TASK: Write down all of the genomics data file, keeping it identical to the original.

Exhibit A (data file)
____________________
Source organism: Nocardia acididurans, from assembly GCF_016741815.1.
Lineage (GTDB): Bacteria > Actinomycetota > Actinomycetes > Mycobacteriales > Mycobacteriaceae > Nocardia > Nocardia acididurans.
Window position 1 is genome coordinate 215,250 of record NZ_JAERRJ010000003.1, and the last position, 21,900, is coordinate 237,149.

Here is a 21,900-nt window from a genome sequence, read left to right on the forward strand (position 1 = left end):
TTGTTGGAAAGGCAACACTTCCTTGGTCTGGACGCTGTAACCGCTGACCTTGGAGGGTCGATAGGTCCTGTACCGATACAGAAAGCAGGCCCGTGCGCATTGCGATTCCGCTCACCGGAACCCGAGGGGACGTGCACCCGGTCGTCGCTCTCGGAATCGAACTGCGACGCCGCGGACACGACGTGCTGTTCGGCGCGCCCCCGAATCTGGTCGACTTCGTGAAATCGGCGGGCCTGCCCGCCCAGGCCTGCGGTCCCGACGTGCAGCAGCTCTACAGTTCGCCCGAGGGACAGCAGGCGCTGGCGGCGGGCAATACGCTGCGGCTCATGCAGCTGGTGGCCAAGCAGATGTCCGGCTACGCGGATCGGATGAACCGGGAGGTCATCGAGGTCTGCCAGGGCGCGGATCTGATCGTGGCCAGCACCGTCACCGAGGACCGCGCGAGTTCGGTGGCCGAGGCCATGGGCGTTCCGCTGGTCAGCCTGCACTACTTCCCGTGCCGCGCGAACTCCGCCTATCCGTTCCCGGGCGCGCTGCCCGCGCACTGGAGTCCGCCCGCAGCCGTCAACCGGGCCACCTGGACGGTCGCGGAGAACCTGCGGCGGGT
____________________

Source organism: Nocardia acididurans, from assembly GCF_016741815.1.
Lineage (GTDB): Bacteria > Actinomycetota > Actinomycetes > Mycobacteriales > Mycobacteriaceae > Nocardia > Nocardia acididurans.
Window position 1 is genome coordinate 215,250 of record NZ_JAERRJ010000003.1, and the last position, 21,900, is coordinate 237,149.

Here is a 21,900-nt window from a genome sequence, read left to right on the forward strand (position 1 = left end):
TTGTTGGAAAGGCAACACTTCCTTGGTCTGGACGCTGTAACCGCTGACCTTGGAGGGTCGATAGGTCCTGTACCGATACAGAAAGCAGGCCCGTGCGCATTGCGATTCCGCTCACCGGAACCCGAGGGGACGTGCACCCGGTCGTCGCTCTCGGAATCGAACTGCGACGCCGCGGACACGACGTGCTGTTCGGCGCGCCCCCGAATCTGGTCGACTTCGTGAAATCGGCGGGCCTGCCCGCCCAGGCCTGCGGTCCCGACGTGCAGCAGCTCTACAGTTCGCCCGAGGGACAGCAGGCGCTGGCGGCGGGCAATACGCTGCGGCTCATGCAGCTGGTGGCCAAGCAGATGTCCGGCTACGCGGATCGGATGAACCGGGAGGTCATCGAGGTCTGCCAGGGCGCGGATCTGATCGTGGCCAGCACCGTCACCGAGGACCGCGCGAGTTCGGTGGCCGAGGCCATGGGCGTTCCGCTGGTCAGCCTGCACTACTTCCCGTGCCGCGCGAACTCCGCCTATCCGTTCCCGGGCGCGCTGCCCGCGCACTGGAGTCCGCCCGCAGCCGTCAACCGGGCCACCTGGACGGTCGCGGAGAACCTGCGGCGGGT